The historic city of Salamanca, Mexico, is home to a fascinating blend of Indigenous and colonial architecture, music, and artwork. Multi-talented couple, Elisa Ayala and Josué Castro are both the first in their families to become artists, and their meticulously crafted, handmade toys captivate the young and the young-at-heart. Their vibrant sculptures feature cheerful saints, dancing Catrinas, costumed luchadores, and devils battling dragons—some of which can be put into motion with the twist of a knob.
Elisa’s work consists of mobiles, dolls, piñatas, and Catrinas. She combines traditional Mexican themes with unusual designs that feature big eyes and colorful elements. Her dolls capture figures in faithfully-rendered Indigenous costumes performing traditional dances. Josué applies techniques he learned as a mechanical engineer to construct automata/cam toys. His figures, which require precise attention to detail in order to move effectively, also incorporate traditional Mexican colors and themes. Both artists work with almost exclusively with recycled material to create their artworks in cartonería, Mexican papier mâché, which are then brightly colored with acrylic paint.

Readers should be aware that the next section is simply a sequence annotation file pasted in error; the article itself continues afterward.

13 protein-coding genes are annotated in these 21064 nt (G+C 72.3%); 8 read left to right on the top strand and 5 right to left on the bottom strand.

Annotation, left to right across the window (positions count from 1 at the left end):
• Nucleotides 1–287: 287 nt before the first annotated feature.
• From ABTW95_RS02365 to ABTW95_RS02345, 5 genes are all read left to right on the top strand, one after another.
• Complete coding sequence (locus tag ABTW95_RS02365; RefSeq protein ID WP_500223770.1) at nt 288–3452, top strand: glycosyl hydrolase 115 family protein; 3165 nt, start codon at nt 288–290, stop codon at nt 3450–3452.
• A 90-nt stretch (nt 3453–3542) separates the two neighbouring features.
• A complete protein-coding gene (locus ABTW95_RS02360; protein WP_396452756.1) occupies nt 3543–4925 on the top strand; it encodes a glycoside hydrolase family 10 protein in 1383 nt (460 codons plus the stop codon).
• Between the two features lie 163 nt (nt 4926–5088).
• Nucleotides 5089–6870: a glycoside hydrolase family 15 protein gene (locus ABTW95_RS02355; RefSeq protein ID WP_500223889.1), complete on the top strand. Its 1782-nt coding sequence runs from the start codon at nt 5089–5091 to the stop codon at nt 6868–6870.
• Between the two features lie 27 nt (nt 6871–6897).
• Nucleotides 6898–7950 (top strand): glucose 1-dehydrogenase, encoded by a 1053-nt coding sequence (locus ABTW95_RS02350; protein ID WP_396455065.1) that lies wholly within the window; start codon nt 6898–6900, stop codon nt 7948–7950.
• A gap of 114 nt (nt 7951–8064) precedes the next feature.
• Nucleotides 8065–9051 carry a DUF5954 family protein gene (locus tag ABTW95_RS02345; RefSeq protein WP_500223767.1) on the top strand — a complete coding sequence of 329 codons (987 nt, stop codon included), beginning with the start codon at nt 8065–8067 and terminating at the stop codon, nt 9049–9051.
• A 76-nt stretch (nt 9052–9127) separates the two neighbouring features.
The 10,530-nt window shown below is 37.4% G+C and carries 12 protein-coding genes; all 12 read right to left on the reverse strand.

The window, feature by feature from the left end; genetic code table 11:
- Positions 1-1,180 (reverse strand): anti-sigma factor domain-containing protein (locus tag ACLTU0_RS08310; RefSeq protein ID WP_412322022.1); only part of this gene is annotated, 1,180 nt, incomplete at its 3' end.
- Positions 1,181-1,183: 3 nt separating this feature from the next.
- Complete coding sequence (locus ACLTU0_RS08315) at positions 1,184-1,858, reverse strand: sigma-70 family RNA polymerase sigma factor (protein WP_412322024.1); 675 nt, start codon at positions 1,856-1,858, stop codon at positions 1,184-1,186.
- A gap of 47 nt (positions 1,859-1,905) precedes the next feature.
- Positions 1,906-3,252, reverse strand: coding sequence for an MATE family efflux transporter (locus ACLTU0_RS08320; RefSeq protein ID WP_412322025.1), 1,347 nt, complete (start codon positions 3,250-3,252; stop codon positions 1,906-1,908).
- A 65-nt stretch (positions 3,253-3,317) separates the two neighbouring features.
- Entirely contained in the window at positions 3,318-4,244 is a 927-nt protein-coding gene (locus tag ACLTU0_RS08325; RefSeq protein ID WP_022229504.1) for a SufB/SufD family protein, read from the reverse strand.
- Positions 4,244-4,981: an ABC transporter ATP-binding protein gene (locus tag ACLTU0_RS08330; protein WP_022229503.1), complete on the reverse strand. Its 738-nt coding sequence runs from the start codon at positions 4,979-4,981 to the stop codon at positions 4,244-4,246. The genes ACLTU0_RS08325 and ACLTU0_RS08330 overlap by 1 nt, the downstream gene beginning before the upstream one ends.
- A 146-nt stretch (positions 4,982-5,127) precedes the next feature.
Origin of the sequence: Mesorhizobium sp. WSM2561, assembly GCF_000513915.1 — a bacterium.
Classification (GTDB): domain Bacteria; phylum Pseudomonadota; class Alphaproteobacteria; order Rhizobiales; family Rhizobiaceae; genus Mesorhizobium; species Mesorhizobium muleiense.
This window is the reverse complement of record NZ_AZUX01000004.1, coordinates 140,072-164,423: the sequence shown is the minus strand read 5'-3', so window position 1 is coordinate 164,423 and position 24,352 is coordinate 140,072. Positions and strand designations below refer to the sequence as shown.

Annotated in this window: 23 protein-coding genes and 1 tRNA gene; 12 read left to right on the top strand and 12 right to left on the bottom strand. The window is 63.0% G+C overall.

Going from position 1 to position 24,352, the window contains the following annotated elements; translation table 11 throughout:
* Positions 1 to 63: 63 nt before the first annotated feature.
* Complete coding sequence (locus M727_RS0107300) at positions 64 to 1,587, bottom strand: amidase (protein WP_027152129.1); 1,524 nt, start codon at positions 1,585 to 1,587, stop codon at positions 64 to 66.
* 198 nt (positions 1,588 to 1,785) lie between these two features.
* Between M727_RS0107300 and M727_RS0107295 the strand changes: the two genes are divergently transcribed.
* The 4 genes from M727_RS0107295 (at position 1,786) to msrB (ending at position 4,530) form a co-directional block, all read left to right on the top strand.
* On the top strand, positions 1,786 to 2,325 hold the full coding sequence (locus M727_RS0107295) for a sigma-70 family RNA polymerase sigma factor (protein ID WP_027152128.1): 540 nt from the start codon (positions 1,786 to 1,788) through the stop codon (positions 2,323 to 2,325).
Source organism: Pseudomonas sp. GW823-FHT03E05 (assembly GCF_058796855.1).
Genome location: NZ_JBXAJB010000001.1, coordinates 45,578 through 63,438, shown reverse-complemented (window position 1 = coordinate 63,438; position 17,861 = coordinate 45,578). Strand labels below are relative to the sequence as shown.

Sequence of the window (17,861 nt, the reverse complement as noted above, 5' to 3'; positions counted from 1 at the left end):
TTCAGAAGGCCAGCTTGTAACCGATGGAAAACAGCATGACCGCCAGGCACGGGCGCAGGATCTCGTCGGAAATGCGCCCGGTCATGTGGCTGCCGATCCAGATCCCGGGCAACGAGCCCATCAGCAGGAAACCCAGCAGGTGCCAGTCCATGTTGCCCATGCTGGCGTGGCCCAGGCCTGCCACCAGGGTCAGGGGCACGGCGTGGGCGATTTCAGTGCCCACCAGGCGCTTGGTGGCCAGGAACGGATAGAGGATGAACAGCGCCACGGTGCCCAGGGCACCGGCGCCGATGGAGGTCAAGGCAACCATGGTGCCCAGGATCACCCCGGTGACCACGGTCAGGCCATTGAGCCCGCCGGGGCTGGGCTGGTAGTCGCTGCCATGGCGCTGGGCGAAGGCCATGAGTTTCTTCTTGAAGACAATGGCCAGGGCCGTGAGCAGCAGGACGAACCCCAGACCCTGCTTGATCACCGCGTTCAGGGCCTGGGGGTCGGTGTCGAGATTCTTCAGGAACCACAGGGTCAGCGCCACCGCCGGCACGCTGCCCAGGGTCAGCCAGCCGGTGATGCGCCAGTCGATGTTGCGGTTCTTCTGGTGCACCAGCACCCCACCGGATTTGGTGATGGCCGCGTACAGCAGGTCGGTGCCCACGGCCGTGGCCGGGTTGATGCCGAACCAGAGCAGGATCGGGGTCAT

In the rich world of international folk art, few kinds of handmade art offer as much pure delight as Elisa’s dolls and Josue’s automata. The pair produce clever and colorful works that can be appreciated by contemporary art collectors and that promote the artists’ proud Mexican heritage and traditions.